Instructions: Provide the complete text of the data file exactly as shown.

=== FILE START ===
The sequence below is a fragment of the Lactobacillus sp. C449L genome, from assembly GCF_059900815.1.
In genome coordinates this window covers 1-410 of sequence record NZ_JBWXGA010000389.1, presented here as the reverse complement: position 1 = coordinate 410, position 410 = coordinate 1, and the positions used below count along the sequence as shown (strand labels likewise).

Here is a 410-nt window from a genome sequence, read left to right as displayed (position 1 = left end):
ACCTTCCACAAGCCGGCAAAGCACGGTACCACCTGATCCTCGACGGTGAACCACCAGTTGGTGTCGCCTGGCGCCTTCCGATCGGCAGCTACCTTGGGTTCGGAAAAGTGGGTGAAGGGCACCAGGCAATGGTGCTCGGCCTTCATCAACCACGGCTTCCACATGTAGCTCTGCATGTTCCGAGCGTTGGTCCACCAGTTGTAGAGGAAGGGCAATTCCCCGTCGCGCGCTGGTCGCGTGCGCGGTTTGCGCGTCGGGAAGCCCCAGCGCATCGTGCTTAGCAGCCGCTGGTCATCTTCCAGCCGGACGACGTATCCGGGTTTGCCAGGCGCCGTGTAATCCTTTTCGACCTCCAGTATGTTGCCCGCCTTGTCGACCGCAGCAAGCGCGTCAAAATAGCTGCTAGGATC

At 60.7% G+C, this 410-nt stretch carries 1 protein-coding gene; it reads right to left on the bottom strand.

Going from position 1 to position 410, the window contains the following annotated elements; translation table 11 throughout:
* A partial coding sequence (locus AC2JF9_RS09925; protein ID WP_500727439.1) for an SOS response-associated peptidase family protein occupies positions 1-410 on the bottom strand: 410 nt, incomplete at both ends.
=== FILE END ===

The sequence below is a fragment of the Lactobacillus sp. C449L genome, from assembly GCF_059900815.1.
In genome coordinates this window covers 1-410 of sequence record NZ_JBWXGA010000389.1, presented here as the reverse complement: position 1 = coordinate 410, position 410 = coordinate 1, and the positions used below count along the sequence as shown (strand labels likewise).

Here is a 410-nt window from a genome sequence, read left to right as displayed (position 1 = left end):
ACCTTCCACAAGCCGGCAAAGCACGGTACCACCTGATCCTCGACGGTGAACCACCAGTTGGTGTCGCCTGGCGCCTTCCGATCGGCAGCTACCTTGGGTTCGGAAAAGTGGGTGAAGGGCACCAGGCAATGGTGCTCGGCCTTCATCAACCACGGCTTCCACATGTAGCTCTGCATGTTCCGAGCGTTGGTCCACCAGTTGTAGAGGAAGGGCAATTCCCCGTCGCGCGCTGGTCGCGTGCGCGGTTTGCGCGTCGGGAAGCCCCAGCGCATCGTGCTTAGCAGCCGCTGGTCATCTTCCAGCCGGACGACGTATCCGGGTTTGCCAGGCGCCGTGTAATCCTTTTCGACCTCCAGTATGTTGCCCGCCTTGTCGACCGCAGCAAGCGCGTCAAAATAGCTGCTAGGATC

At 60.7% G+C, this 410-nt stretch carries 1 protein-coding gene; it reads right to left on the bottom strand.

Going from position 1 to position 410, the window contains the following annotated elements; translation table 11 throughout:
* A partial coding sequence (locus AC2JF9_RS09925; protein ID WP_500727439.1) for an SOS response-associated peptidase family protein occupies positions 1-410 on the bottom strand: 410 nt, incomplete at both ends.